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AF Association
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Blood tests for clotting

On being diagnosed with AF you are usually subjected to a battery of tests but I am not aware of any I had related to the susceptibility of my blood to clot (i.e. its viscosity), which with the related stroke risk is commonly regarded as the real risk of AF.

I note from my GP/other records over the years (pre & post AF) I have had 'Platelets' around 200, 'Platelet size' around 7 and INR around 1, none of these taken or at least discussed with me to check on my individual blood viscosity re Af & strokes.

So the question to you more learned people is am I missing the point or is there a test which can usefully be done to be taken into account when making a decision on anticoags?

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Your Doctor will assess the risk of stroke vs the risk of bleeding in relation to the CHADS2VASC and HAS-BLED scores. If he considers an anticoagulant is appropriate he will discuss the options with you. They may include Warfarin or one of the newer anticoagulants. The information you mentioned regarding INR etc. is only relevant for Warfarin use, it's not relevant with the newer anticoagulants. The AFA association have some very good information on the site that explains about anticoagulants, the risks and choices etc. See here: heartrhythmalliance.org/afa... and here: heartrhythmalliance.org/afa...

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Thanks Drounding, my understanding is the CHADS/HASBLED don't involve any of the actual tests (e.g. as mentioned in my Q) on your blood itself; if they had they would no doubt flag up an extra point for Factor V Leiden (a gene abnormality), which I have and so does 10%+ of the population without knowing it. I have to point this issue out to cardiologists who usually then agree it should be taken into consideration.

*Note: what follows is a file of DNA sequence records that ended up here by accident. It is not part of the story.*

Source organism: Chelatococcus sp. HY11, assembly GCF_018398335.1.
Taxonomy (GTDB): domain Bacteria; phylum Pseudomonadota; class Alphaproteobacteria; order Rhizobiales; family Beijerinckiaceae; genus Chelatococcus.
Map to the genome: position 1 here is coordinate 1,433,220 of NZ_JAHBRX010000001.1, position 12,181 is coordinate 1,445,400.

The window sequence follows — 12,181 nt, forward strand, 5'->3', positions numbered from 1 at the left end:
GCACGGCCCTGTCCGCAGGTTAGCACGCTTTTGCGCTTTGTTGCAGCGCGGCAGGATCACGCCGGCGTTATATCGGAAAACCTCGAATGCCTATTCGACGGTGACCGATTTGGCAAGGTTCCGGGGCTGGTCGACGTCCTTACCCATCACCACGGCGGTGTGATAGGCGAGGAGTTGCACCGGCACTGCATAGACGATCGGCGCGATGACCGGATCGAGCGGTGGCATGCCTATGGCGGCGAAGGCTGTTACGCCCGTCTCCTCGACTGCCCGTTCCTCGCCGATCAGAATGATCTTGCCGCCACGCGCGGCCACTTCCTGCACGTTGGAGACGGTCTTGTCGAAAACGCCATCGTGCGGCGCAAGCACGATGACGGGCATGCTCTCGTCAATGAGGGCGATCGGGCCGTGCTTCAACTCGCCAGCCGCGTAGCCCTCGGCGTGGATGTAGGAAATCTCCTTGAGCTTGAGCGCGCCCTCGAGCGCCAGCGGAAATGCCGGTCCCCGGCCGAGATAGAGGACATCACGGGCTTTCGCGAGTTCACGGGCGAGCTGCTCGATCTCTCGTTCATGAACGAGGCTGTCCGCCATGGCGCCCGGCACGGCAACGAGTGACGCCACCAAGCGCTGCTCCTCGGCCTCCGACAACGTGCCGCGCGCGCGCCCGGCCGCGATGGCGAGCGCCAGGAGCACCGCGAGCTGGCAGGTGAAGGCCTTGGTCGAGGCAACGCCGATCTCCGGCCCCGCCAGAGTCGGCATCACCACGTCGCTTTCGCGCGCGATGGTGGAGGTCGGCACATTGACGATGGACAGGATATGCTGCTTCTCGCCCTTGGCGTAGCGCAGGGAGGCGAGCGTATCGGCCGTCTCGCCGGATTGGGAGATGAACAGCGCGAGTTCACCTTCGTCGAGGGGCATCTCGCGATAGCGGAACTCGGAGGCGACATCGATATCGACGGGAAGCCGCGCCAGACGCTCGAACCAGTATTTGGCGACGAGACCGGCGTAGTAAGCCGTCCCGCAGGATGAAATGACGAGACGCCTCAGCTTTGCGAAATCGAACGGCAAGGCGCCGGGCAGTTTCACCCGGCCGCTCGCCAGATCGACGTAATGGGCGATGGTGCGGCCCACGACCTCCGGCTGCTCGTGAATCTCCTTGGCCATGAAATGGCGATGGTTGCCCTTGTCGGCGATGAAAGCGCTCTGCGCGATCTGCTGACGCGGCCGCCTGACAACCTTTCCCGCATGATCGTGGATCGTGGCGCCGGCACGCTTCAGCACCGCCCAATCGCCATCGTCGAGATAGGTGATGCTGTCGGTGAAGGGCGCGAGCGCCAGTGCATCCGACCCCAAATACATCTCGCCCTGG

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Interesting and common miss-conception .

VISCOSITY is the resistance of a liquid to pouring in other words how thick it is. (cream as opposed to milk.)

INR measures the speed at which your blood clots with the standard being 1. It has nothing to do with viscosity which does not change when taking Warfarin. (Other anticoagulants do not work in the same way and do not need testing. ) .

Platelets are the little blighters which stick together and in some people make their blood sticky and whilst this may be thought of as viscosity again it will not affect INR. Aspirin and clopidogrel are anti platelets which are usually prescribed where there is a risk of blood cells clinging to either on existing narrowing of an artery (plaque) or where artificial valves or stents have been installed. There are not anticoagulants and have very limited stroke prevention which is why aspirin is not recommended by NICE where AF is concerned.